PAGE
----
The Silver Lining of Running a Tech Venture in a Crowded Market
For many technology executives and entrepreneurs, a crowded market can feel daunting, especially when there are many new entrants with backing from venture capital firms.
But if I’ve learned anything from my decades of experience in the tech industry, it’s that a surplus of emerging competitors isn’t necessarily a bad thing.
In fact, as I explain below, leaders at established tech firms should view the arrival of well-funded new kids on the block as a positive development.
Just as a skilled martial arts master knows how to use the power of an opponent to defeat an adversary, you too can harness the power of your new competitors to ensure your company's success.
Purity of Vision
At Infinite Convergence, we’re no strangers to competing in a crowded tech sector. As a long-time leader in mobile messaging and next-gen wireless technologies, we do business in an industry that is chock-full of new companies trying to convert investment dollars into market share.
When such firms enter your space, I know how tempting it can be to reshuffle the deck and change your organization’s focus to respond to new competitors. But in reality, that’s probably the worst thing you can do.
Here’s why: To succeed in the tech industry (or any industry, for that matter), you need purity of vision and focus. If your organization lacks focus or constantly pivots to respond to the competition, you can easily distort your product, undermine your vision and dilute your value proposition.
That’s a problem because at the end of the day, your business exists to create value. By maintaining a pure vision and staying the course in a crowded market, you can protect your ability to generate value for your customers, employees and shareholders.
Does that mean your value proposition should never change? Not at all. But when you shift your focus or modify your value proposition, it should be calibrated to the needs of your customers and the market itself – not based on the latest news coming out of the startup buzz.
At Infinite Convergence, we’ve seen the impact that a clear vision can have in the tech sector. By remaining laser-focused on generating value to enterprise customers through best-in-class mobile messaging and wireless solutions, we’ve continued to thrive in a dynamic and highly competitive space.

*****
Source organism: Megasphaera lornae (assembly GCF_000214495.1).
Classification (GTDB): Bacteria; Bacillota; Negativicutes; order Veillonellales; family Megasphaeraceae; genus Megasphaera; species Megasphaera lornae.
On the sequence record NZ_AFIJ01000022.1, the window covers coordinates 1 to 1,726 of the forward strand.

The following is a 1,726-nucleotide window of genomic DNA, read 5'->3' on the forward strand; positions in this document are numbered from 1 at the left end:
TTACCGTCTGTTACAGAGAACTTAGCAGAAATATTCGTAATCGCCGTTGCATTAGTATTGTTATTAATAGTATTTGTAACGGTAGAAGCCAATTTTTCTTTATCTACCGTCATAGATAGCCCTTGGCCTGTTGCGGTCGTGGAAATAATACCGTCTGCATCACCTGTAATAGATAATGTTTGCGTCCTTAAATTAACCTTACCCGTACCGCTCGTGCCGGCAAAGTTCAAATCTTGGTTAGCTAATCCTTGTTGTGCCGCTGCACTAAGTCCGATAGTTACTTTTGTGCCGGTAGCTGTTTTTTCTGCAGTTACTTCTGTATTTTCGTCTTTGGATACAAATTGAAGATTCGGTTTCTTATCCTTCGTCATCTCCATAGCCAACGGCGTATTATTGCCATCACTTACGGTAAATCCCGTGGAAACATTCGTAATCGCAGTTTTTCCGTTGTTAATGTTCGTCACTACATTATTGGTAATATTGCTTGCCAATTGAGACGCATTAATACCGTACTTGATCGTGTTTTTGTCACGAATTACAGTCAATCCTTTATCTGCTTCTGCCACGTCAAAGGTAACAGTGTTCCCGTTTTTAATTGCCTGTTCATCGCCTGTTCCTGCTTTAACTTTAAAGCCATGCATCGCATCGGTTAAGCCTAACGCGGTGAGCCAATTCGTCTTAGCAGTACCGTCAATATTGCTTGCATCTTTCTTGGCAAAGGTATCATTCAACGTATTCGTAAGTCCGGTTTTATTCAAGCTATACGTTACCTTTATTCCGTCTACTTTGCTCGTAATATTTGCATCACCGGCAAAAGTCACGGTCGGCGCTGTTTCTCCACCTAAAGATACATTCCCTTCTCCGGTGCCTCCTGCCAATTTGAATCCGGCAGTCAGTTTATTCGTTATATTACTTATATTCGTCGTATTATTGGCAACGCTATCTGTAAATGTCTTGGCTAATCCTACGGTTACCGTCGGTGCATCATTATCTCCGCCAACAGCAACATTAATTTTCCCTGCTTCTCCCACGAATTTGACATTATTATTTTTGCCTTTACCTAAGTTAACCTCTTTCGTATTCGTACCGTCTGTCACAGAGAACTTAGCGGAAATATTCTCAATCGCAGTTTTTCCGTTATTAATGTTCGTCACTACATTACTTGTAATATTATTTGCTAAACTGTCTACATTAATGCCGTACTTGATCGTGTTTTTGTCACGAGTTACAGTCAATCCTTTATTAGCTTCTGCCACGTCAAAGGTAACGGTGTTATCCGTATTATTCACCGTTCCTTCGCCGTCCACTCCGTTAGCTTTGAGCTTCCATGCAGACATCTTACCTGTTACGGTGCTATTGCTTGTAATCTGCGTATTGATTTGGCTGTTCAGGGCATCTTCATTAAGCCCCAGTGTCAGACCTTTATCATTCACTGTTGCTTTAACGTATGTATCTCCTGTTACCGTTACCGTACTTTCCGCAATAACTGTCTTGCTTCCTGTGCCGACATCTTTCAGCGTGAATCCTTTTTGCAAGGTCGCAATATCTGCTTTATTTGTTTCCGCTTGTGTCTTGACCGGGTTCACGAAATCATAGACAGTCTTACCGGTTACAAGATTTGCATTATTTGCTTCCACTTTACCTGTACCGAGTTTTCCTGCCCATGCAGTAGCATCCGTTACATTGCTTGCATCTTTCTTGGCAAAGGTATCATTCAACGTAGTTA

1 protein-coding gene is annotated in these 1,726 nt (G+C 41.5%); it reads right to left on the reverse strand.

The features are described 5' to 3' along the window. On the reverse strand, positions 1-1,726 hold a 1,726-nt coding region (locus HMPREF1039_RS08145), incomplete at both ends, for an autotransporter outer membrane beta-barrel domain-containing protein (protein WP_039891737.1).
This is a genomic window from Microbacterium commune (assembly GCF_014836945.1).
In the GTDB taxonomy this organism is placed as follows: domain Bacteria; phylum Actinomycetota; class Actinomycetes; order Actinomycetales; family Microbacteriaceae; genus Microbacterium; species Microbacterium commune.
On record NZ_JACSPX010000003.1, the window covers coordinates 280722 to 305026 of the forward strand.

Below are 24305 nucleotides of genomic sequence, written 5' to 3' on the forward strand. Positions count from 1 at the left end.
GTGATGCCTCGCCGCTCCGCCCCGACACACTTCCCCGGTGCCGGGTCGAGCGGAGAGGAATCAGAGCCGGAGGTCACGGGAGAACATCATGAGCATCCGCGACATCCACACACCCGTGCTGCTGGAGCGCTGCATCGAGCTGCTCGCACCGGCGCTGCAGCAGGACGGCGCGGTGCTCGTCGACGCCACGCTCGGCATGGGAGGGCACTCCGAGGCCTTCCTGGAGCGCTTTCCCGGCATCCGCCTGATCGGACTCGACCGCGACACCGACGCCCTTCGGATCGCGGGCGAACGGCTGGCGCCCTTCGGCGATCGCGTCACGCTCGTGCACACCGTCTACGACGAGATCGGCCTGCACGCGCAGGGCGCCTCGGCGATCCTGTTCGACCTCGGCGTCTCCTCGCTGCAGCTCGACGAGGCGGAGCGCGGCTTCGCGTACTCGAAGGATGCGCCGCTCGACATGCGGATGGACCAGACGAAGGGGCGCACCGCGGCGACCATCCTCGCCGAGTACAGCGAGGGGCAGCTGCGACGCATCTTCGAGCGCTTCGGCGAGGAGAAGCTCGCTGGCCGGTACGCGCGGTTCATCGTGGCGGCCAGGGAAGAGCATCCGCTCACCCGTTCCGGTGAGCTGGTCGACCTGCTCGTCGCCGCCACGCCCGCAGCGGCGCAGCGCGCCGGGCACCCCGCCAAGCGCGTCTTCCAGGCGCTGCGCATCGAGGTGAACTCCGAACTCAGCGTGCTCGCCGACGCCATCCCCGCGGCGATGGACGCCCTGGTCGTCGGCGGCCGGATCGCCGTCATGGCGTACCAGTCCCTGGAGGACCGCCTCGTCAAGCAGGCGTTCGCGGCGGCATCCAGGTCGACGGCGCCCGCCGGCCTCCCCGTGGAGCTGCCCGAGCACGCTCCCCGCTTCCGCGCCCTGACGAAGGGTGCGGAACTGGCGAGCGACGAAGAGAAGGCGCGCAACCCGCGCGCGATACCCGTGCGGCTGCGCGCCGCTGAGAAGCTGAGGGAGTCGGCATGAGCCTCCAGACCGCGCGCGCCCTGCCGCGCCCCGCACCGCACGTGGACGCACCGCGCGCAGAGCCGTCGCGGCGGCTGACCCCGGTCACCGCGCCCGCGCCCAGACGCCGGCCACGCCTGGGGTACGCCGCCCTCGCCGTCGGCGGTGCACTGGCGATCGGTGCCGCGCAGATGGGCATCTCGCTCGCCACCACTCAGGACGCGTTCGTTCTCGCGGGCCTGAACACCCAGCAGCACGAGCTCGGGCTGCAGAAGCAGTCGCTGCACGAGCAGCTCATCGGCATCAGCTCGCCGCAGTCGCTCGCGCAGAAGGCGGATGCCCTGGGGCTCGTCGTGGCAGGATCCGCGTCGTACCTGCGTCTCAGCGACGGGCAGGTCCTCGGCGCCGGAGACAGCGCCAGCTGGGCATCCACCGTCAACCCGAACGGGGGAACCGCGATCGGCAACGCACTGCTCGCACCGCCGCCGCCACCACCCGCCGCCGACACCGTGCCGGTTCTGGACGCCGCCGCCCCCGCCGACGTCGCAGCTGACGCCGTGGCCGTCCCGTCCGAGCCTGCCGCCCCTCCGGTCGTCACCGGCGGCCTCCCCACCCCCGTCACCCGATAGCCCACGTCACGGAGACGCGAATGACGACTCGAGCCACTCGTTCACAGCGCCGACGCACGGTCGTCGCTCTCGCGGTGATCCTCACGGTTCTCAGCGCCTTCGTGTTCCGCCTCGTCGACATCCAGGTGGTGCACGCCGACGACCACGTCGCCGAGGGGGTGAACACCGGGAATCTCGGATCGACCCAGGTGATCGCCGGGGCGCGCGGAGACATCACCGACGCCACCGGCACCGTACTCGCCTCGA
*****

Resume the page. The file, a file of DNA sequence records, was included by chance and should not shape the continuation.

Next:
Reaping the rewards of purity of vision, we now deliver trillions of messages globally to 130+ million subscribers. We've earned the stature of market leaders principally because we remained focused and stayed true to our vision and did not chase every "bright, shiny object" that tech upstarts were hyping via their PR engines.
When we change course, it's because of what our customers tell us they need and are willing to pay for or because we know the market so well that we know where it is headed. That's not something every competitor can do.
The Benefits of Competing in a Crowded Tech Market
Other tech companies facing tough new competition can learn from our experience.
Indeed, assuming you maintain clarity of vision, new entrants in your niche can actually accelerate your success. Here's how it often plays out:
- More Efficient Market Evangelization – Emerging and well-funded companies spend a lot of money to evangelize market need. But in most cases, the fruits of their efforts aren’t limited to customer acquisition at their companies. The dollars new entrants invest in evangelizing the market can also benefit your business – especially if you continue to emphasize your vision and position yourself as a proven presence in the space. Let them spend massive sums on marketing and then you, with a better track record and a more mature offering, can swoop in and grab the customers.